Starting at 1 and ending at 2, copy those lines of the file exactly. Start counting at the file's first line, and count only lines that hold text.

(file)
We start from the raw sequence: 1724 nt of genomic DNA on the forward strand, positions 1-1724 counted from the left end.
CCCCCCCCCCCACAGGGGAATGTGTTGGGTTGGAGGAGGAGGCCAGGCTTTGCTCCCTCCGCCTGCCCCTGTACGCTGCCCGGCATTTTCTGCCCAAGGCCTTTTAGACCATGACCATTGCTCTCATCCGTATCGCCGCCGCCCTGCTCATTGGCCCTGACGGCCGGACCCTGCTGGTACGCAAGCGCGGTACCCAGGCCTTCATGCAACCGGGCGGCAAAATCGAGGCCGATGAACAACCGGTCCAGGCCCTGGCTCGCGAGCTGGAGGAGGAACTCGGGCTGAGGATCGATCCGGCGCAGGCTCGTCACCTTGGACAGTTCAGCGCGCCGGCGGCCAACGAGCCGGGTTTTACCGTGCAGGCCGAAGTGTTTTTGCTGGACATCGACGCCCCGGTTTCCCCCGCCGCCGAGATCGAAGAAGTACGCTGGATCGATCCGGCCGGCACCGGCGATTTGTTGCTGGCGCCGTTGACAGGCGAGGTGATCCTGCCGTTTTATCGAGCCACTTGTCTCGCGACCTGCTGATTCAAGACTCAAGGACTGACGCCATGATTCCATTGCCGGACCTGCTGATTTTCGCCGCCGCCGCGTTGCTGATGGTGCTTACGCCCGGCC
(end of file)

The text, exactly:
We start from the raw sequence: 1724 nt of genomic DNA on the forward strand, positions 1-1724 counted from the left end.
CCCCCCCCCCCACAGGGGAATGTGTTGGGTTGGAGGAGGAGGCCAGGCTTTGCTCCCTCCGCCTGCCCCTGTACGCTGCCCGGCATTTTCTGCCCAAGGCCTTTTAGACCATGACCATTGCTCTCATCCGTATCGCCGCCGCCCTGCTCATTGGCCCTGACGGCCGGACCCTGCTGGTACGCAAGCGCGGTACCCAGGCCTTCATGCAACCGGGCGGCAAAATCGAGGCCGATGAACAACCGGTCCAGGCCCTGGCTCGCGAGCTGGAGGAGGAACTCGGGCTGAGGATCGATCCGGCGCAGGCTCGTCACCTTGGACAGTTCAGCGCGCCGGCGGCCAACGAGCCGGGTTTTACCGTGCAGGCCGAAGTGTTTTTGCTGGACATCGACGCCCCGGTTTCCCCCGCCGCCGAGATCGAAGAAGTACGCTGGATCGATCCGGCCGGCACCGGCGATTTGTTGCTGGCGCCGTTGACAGGCGAGGTGATCCTGCCGTTTTATCGAGCCACTTGTCTCGCGACCTGCTGATTCAAGACTCAAGGACTGACGCCATGATTCCATTGCCGGACCTGCTGATTTTCGCCGCCGCCGCGTTGCTGATGGTGCTTACGCCCGGCC